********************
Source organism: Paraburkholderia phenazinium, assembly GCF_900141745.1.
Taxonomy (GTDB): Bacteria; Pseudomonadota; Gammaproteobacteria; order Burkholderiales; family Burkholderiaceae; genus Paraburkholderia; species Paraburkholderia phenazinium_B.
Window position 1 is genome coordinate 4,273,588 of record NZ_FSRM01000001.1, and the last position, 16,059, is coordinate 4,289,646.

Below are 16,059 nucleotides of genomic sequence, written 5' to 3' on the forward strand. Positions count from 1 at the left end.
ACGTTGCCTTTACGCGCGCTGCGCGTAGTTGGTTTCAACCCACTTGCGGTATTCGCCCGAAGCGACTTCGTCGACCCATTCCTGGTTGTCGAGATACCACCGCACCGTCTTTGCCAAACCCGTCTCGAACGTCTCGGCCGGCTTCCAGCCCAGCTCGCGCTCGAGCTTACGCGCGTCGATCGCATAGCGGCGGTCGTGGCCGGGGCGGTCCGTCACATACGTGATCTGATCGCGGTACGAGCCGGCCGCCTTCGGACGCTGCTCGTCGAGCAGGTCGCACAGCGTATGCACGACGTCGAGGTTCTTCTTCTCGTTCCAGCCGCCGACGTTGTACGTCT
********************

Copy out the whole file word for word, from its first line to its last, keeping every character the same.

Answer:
Source organism: Paraburkholderia phenazinium, assembly GCF_900141745.1.
Taxonomy (GTDB): Bacteria; Pseudomonadota; Gammaproteobacteria; order Burkholderiales; family Burkholderiaceae; genus Paraburkholderia; species Paraburkholderia phenazinium_B.
Window position 1 is genome coordinate 4,273,588 of record NZ_FSRM01000001.1, and the last position, 16,059, is coordinate 4,289,646.

Below are 16,059 nucleotides of genomic sequence, written 5' to 3' on the forward strand. Positions count from 1 at the left end.
ACGTTGCCTTTACGCGCGCTGCGCGTAGTTGGTTTCAACCCACTTGCGGTATTCGCCCGAAGCGACTTCGTCGACCCATTCCTGGTTGTCGAGATACCACCGCACCGTCTTTGCCAAACCCGTCTCGAACGTCTCGGCCGGCTTCCAGCCCAGCTCGCGCTCGAGCTTACGCGCGTCGATCGCATAGCGGCGGTCGTGGCCGGGGCGGTCCGTCACATACGTGATCTGATCGCGGTACGAGCCGGCCGCCTTCGGACGCTGCTCGTCGAGCAGGTCGCACAGCGTATGCACGACGTCGAGGTTCTTCTTCTCGTTCCAGCCGCCGACGTTGTACGTCT